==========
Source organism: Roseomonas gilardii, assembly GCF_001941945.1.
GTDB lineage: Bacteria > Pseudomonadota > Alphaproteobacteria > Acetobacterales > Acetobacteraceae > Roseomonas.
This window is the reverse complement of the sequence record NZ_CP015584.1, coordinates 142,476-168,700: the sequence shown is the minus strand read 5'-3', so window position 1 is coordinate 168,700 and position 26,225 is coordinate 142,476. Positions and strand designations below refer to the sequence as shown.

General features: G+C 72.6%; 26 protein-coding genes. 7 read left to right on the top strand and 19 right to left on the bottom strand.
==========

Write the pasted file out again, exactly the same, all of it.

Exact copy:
Source organism: Roseomonas gilardii, assembly GCF_001941945.1.
GTDB lineage: Bacteria > Pseudomonadota > Alphaproteobacteria > Acetobacterales > Acetobacteraceae > Roseomonas.
This window is the reverse complement of the sequence record NZ_CP015584.1, coordinates 142,476-168,700: the sequence shown is the minus strand read 5'-3', so window position 1 is coordinate 168,700 and position 26,225 is coordinate 142,476. Positions and strand designations below refer to the sequence as shown.

General features: G+C 72.6%; 26 protein-coding genes. 7 read left to right on the top strand and 19 right to left on the bottom strand.